And I believe and hope that that is true, not just in Britain, but all over Europe. Because, after all, what did we learn in Europe, in our history, in the history that we share with the United States of America? And that is when freedom is threatened in Europe, we had to fight.

And the reason why you have a European Union today, and we have democracy and stability and freedom in Europe, is because in the face of attacks upon that freedom, we and with our allies, the United States, defended that freedom.

BLAIR: And so, you know, I'm sure that people in other countries in Europe will feel the same way about that.

And I think you saw from their reaction, for example, in Italy, when that terrible act of terrorism killed Italian citizens who were over in Iraq trying to make that country better, I think you could see by that reaction in Italy that I think there were was instinctive knowledge that when you're attacked by people, by these wicked acts, there is only one response that it's possible to make, and that is to get out there and be absolutely up front and say, "We are not tolerating this; we're going to fight back."

QUESTION: (OFF-MIKE)

BUSH: Chancellor Schroeder's committing troops to Afghanistan and it is very helpful for our coalition. Afghanistan is -- obviously been a recently liberated country from a barbaric regime. And Chancellor Schroeder understands that it is essential that Afghanistan be free and democratic and peaceful and I thank him for his significant and strong contribution.

QUESTION: Mr. Prime Minister, you've talked a lot about the alliance between two countries. A lot of your critics this week have said that Britain is not getting enough out of this alliance. What do you say to that? And do you feel that you've accomplished a lot this week for Britain?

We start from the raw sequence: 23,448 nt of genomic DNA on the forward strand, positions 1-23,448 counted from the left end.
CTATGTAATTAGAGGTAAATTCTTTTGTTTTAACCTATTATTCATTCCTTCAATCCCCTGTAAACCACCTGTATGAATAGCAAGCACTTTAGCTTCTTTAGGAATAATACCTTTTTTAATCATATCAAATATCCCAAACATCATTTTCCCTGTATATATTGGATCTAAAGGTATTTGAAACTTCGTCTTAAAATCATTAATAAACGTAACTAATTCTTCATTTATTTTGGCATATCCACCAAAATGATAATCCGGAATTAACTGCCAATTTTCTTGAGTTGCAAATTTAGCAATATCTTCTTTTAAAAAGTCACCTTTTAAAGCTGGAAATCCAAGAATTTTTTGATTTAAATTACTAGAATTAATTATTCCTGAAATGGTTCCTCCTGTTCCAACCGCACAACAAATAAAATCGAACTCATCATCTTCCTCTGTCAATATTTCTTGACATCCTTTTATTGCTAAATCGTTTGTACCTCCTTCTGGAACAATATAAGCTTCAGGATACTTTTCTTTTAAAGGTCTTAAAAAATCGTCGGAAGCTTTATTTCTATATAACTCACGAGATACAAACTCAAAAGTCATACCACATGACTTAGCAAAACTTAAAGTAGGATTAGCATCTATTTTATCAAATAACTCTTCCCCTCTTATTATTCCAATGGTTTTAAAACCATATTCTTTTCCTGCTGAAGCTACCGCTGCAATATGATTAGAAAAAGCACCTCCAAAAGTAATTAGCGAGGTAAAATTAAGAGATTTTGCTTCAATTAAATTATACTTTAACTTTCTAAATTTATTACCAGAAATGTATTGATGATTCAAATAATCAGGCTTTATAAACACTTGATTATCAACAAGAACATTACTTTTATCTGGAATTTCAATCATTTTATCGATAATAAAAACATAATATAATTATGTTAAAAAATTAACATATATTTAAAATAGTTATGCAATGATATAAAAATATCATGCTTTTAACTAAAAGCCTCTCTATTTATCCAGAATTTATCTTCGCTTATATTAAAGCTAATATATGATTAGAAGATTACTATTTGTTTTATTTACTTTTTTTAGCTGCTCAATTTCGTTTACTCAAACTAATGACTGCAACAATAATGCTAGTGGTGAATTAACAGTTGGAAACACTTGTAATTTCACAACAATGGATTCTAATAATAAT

BLAIR: What I say to that is that people sometimes talk about this alliance between Britain and the United States of America as if it were some score card. It isn't. It's an alliance of values, it's an alliance of common interests, it's an alliance of common convictions and beliefs.

And the reason why we are standing side by side with America is not because we feel forced to, it is because we want to, because we believe that is the right place to be.

And as I was saying to somebody I was discussing this with last night and we were just reflecting, when September the 11th happened, remember, obviously, many, American citizens lost their lives. This was the worst terrorist attack against British citizens.

We're in this together and we didn't -- Britain didn't go up and attack al Qaeda.

BLAIR: We didn't start a war against these people. They came to us.

And if you look right around the world at the moment, there are something like nationals from 60 different nations in the world that lost citizens in these terrorist attacks.

And it doesn't matter whether you're up front or at the back, whether you're people who've got big profile on this or a low profile, these people aren't interested in that. This is a fundamental struggle.

And so the reason that we have this alliance with the United States, the reason I'm proud to have the president here, the reason why, I believe, the vast majority of my country is proud of the alliance with the United States, is not because there's some payback that's going to be given to us. It's not about that. It's about knowing that this is a struggle in which we're both engaged, just as in my father's generation they knew there was a struggle in which we both had to be engaged. And thank goodness both of us were, because that's the reason we're standing in a free country today.

BUSH: Listen, thank you. One comment on that: This leader and this country are willing to take on hard tasks in the name of freedom and peace. And so is America. And by working together, we will be able to accomplish a lot in these hard things.

You know, as I said in my comments that we are fortunate to have friends. I'm fortunate to have a friend like Tony Blair. America's fortunate to have friends like the people of Great Britain because the people of Great Britain have got grip and strength and determination and are willing to take on a challenge.

And we're being challenged. We're challenged by killers, cold- blooded killers. And we're going to prevail. And we're more likely to prevail working together. And that's the importance of the relationship.

Listen, thank you all. It's been a wonderful time being here in this great country.

(END VIDEOTAPE)

COLLINS: Those words coming today from Prime Minister Tony Blair and President Bush at the Sedgefield School talking with children and the reporters there. After four days in England, President Bush is headed home now.